Thanksgiving is America’s yearly celebration of family togetherness. But with partisan divisions at a boiling point after the polarizing midterm election and a punishing political year, many are bracing themselves for a war of words at the dinner table this Thursday.
For the past two decades, Peter Coleman, the director of the Morton Deutsch International Center for Cooperation and Conflict at Columbia University, has been studying what happens when people clash over politics.
“There’s been a big increase in contempt for the other side, the idea that they are ignorant, selfish and out to harm America,” said Dr. Coleman, a professor of education and psychology.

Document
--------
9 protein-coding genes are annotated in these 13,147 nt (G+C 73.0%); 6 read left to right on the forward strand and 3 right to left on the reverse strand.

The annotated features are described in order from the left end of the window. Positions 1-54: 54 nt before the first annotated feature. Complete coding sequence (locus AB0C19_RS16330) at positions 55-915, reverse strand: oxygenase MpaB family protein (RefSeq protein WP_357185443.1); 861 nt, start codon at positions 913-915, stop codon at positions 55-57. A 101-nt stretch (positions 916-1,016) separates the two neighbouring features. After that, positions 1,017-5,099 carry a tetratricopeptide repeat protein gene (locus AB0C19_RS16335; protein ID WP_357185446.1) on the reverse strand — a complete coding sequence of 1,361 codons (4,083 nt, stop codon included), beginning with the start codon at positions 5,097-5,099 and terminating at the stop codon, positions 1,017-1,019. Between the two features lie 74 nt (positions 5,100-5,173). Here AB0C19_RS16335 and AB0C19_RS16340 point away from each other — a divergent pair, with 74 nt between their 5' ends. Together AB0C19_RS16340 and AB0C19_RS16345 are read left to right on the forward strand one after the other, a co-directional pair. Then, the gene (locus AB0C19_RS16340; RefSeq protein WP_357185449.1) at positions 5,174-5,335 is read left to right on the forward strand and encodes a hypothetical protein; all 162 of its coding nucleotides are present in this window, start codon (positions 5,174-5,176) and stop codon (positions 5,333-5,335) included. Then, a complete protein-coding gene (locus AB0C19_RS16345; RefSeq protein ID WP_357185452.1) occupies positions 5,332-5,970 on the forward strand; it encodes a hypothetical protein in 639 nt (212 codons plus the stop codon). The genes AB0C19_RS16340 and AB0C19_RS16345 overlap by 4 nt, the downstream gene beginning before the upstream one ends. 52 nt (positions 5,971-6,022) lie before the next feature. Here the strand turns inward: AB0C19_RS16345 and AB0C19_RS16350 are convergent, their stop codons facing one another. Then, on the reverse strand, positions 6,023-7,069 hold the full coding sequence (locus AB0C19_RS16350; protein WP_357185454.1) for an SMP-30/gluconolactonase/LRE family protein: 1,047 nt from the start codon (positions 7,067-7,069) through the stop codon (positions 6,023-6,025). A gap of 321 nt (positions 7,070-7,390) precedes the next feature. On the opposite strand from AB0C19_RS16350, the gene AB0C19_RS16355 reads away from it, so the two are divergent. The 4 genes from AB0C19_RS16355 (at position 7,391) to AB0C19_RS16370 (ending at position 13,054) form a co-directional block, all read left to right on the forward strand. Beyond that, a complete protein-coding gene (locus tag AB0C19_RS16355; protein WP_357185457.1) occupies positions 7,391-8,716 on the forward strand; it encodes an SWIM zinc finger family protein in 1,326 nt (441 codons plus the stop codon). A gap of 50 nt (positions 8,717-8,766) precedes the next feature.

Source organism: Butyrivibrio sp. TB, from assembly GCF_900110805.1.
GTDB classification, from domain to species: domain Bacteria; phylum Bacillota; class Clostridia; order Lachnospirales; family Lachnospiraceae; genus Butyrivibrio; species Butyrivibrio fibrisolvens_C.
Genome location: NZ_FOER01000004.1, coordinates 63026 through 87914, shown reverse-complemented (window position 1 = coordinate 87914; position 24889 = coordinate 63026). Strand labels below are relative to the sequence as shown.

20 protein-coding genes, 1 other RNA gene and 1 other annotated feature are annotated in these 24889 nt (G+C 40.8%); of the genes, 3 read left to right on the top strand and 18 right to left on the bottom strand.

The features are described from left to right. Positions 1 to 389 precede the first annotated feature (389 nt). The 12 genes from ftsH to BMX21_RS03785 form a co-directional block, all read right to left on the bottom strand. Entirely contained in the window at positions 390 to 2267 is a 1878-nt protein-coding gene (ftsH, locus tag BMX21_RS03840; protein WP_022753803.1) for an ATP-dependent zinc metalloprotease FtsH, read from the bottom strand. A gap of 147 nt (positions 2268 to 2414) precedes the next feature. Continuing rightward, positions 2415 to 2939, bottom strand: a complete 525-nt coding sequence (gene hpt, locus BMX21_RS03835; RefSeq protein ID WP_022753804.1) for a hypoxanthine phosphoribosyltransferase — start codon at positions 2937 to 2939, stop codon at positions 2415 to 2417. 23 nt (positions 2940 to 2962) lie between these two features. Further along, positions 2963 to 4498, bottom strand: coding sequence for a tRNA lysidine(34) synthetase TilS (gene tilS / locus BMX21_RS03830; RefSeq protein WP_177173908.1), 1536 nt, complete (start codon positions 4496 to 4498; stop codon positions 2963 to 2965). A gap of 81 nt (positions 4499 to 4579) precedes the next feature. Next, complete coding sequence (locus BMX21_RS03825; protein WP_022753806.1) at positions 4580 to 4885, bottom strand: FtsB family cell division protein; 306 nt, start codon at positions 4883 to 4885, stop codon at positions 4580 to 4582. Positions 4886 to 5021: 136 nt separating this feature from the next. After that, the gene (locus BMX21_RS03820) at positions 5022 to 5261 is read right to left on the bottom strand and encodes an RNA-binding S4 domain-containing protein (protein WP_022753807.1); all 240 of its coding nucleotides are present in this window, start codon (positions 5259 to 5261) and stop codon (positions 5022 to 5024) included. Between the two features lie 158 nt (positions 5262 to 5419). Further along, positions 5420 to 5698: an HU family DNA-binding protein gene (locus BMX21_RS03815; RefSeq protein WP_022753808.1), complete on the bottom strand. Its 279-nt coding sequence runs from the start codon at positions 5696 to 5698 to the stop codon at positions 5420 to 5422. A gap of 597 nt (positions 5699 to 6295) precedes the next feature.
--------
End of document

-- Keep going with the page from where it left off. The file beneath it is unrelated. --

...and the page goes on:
Indeed, a report this fall by the Pew Research Center found that 53 percent of Americans say talking about politics with people they disagree with is stressful and frustrating.
Parisa Parsa, the executive director of Essential Partners, a nonprofit organization based in Cambridge, Mass., that uses strategies developed in family therapy to structure conversations between Americans on contentious topics, says that good listening skills are critical. “About 70 percent of people go into a dialogue thinking that they are pretty good listeners, but only about 30 percent feel that they are heard and understood. So clearly there is some kind of disconnect,” she said.
Read the whole story: The New York Times